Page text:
- I am currently an undergraduate researcher in the Keasling Lab in Lawrence Berkeley National Laboratory. My project is iGEM 2006.
- MIT Class of 2009; Majoring in Mathematics and Biological Engineering.
The Sortostat is a microfluidic chemostat integrated with a cell sorter. My project consists of demonstrating the sortostat's chemostat functionality, a technique rarely seen in microfluidics. Chemostasis must first be demonstrated before any meaningful demonstration of the sortostat's sorting capabilities can be shown. The sortostat's sorting ability is limited by the extent to which it can make optical descriminations between cells. Therefore, in order to demonstrate its sorting ability, two visually different populations of cells will be grown to steady state after which sorting is initiated. If successful the populations will clearly diverge in number, the one sorted against will diminish well below its steady state level and the one preserved should rise by the same amount that the other falls. The total population of cells in the chemostat should be conserved in the end if chemostasis was maintained throughout sorting.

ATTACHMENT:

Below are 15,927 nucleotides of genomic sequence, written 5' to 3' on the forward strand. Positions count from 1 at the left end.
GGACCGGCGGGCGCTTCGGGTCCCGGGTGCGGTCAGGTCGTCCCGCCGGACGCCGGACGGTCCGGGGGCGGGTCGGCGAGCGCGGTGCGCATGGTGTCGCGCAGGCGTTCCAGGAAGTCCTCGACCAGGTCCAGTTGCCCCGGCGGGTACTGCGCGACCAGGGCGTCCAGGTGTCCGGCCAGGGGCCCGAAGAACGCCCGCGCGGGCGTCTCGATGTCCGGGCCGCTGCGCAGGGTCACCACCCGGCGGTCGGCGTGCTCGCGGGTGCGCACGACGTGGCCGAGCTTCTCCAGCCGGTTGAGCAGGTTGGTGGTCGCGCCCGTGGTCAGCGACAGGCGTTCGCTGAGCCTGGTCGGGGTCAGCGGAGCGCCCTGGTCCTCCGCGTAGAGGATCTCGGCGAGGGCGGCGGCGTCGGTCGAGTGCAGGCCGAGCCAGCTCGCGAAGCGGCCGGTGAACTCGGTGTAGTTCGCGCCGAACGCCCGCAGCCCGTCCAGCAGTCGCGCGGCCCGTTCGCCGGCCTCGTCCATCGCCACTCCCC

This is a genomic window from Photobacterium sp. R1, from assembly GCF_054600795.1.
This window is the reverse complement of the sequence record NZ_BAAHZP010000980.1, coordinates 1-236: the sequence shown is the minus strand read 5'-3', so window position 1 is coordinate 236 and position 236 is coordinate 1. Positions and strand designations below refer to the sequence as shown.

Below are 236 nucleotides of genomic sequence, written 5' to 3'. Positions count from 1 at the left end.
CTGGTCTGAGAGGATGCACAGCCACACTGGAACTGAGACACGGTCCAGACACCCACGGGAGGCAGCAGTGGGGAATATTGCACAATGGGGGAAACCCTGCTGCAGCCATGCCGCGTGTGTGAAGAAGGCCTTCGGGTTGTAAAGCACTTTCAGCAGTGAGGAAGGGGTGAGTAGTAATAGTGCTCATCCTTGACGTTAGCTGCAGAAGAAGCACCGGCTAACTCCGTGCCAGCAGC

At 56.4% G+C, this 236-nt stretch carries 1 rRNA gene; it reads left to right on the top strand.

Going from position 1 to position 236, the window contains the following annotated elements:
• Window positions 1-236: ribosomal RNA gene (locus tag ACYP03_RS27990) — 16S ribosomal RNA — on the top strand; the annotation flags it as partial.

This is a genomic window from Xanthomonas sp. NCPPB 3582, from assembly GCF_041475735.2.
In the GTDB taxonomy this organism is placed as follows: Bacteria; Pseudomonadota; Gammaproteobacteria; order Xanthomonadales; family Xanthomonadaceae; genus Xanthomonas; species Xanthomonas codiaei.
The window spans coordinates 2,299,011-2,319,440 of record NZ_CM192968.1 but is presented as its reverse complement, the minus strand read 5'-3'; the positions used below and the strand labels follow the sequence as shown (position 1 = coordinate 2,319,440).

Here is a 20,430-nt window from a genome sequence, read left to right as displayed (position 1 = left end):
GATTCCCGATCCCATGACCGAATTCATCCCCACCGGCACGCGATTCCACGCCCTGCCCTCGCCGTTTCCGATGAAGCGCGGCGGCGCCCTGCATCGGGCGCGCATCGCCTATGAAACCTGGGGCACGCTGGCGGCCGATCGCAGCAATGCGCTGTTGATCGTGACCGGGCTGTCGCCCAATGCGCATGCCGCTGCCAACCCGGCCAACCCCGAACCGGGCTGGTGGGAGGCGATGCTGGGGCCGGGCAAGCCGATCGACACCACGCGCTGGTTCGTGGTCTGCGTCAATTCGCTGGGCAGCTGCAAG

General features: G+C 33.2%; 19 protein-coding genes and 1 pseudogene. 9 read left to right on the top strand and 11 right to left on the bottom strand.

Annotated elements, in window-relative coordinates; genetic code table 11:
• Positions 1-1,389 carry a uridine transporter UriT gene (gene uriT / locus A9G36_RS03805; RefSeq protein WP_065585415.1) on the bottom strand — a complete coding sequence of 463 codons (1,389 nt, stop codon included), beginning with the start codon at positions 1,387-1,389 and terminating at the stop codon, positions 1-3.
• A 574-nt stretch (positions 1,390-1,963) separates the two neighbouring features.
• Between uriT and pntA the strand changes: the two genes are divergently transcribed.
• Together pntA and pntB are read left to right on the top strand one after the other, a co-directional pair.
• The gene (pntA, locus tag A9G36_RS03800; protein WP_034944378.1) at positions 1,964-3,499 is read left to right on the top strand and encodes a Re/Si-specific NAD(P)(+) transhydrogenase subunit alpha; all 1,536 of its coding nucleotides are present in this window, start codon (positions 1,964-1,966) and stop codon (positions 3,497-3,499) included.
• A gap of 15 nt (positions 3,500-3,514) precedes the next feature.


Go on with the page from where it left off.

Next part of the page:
- Debug a microfluidic chemostat (Sortostat) to improve the time-varying specific selection of cell populations.
- Currently troubleshooting problems: i) Cell Death after 3-4 days. This problem has not been an issue for the past few runs that lasted over 300 hours. We initially thought the cell death was due to oxygen depletion however if this was the case we'd expect to see this more consistantly. and ii) Inaccurate cell counts due to poor image processing. There is still much to be done to resolve this issue. Perhaps using software such as Cell Profiler will help to achieve more accurate cell counts.
- Evaluate the response of populations of E.Coli cells containing engineered genetic circuits (http://parts.mit.edu) to particular selective pressures using the Sortostat.